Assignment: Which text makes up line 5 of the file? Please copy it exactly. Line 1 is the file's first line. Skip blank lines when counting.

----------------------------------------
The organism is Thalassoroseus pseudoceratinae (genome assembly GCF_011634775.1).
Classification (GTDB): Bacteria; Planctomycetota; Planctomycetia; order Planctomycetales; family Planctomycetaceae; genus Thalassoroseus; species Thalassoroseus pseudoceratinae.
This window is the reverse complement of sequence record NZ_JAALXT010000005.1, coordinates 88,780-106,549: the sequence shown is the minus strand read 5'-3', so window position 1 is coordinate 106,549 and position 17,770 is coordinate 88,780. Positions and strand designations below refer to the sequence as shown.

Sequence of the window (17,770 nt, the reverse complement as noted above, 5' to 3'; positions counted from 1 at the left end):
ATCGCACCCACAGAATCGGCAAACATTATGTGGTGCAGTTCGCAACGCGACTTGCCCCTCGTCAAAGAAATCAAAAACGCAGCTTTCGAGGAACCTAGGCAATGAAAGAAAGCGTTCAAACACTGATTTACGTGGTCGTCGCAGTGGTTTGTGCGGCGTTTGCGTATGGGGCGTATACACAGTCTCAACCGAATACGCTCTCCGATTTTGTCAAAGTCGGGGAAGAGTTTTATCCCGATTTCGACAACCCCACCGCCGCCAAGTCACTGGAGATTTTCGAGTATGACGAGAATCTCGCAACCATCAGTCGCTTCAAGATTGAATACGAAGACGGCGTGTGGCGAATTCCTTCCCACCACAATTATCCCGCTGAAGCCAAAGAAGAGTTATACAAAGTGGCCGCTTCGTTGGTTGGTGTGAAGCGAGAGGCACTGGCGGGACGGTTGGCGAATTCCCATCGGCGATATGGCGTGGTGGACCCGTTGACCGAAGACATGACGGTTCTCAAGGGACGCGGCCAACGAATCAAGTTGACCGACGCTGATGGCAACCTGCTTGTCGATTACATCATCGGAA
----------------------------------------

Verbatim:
ATCGCACCCACAGAATCGGCAAACATTATGTGGTGCAGTTCGCAACGCGACTTGCCCCTCGTCAAAGAAATCAAAAACGCAGCTTTCGAGGAACCTAGGCAATGAAAGAAAGCGTTCAAACACTGATTTACGTGGTCGTCGCAGTGGTTTGTGCGGCGTTTGCGTATGGGGCGTATACACAGTCTCAACCGAATACGCTCTCCGATTTTGTCAAAGTCGGGGAAGAGTTTTATCCCGATTTCGACAACCCCACCGCCGCCAAGTCACTGGAGATTTTCGAGTATGACGAGAATCTCGCAACCATCAGTCGCTTCAAGATTGAATACGAAGACGGCGTGTGGCGAATTCCTTCCCACCACAATTATCCCGCTGAAGCCAAAGAAGAGTTATACAAAGTGGCCGCTTCGTTGGTTGGTGTGAAGCGAGAGGCACTGGCGGGACGGTTGGCGAATTCCCATCGGCGATATGGCGTGGTGGACCCGTTGACCGAAGACATGACGGTTCTCAAGGGACGCGGCCAACGAATCAAGTTGACCGACGCTGATGGCAACCTGCTTGTCGATTACATCATCGGAA